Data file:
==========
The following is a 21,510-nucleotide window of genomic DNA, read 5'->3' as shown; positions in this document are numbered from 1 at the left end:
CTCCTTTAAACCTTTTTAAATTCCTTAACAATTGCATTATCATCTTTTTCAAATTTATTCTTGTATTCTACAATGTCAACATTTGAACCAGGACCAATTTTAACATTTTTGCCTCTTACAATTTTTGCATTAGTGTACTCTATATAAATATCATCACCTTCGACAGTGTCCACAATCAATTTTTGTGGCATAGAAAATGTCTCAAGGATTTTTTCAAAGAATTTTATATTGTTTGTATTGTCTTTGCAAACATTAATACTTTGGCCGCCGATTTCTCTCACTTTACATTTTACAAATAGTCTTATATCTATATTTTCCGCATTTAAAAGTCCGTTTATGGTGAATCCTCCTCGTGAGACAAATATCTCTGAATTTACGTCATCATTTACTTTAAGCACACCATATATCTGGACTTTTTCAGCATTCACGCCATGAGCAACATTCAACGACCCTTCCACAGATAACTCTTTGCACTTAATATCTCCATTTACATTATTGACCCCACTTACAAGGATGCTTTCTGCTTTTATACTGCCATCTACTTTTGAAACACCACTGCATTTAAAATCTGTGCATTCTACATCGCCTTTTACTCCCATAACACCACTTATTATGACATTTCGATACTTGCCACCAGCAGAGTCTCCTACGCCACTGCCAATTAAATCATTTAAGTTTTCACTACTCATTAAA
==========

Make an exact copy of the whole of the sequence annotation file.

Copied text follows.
The following is a 21,510-nucleotide window of genomic DNA, read 5'->3' as shown; positions in this document are numbered from 1 at the left end:
CTCCTTTAAACCTTTTTAAATTCCTTAACAATTGCATTATCATCTTTTTCAAATTTATTCTTGTATTCTACAATGTCAACATTTGAACCAGGACCAATTTTAACATTTTTGCCTCTTACAATTTTTGCATTAGTGTACTCTATATAAATATCATCACCTTCGACAGTGTCCACAATCAATTTTTGTGGCATAGAAAATGTCTCAAGGATTTTTTCAAAGAATTTTATATTGTTTGTATTGTCTTTGCAAACATTAATACTTTGGCCGCCGATTTCTCTCACTTTACATTTTACAAATAGTCTTATATCTATATTTTCCGCATTTAAAAGTCCGTTTATGGTGAATCCTCCTCGTGAGACAAATATCTCTGAATTTACGTCATCATTTACTTTAAGCACACCATATATCTGGACTTTTTCAGCATTCACGCCATGAGCAACATTCAACGACCCTTCCACAGATAACTCTTTGCACTTAATATCTCCATTTACATTATTGACCCCACTTACAAGGATGCTTTCTGCTTTTATACTGCCATCTACTTTTGAAACACCACTGCATTTAAAATCTGTGCATTCTACATCGCCTTTTACTCCCATAACACCACTTATTATGACATTTCGATACTTGCCACCAGCAGAGTCTCCTACGCCACTGCCAATTAAATCATTTAAGTTTTCACTACTCATTAAA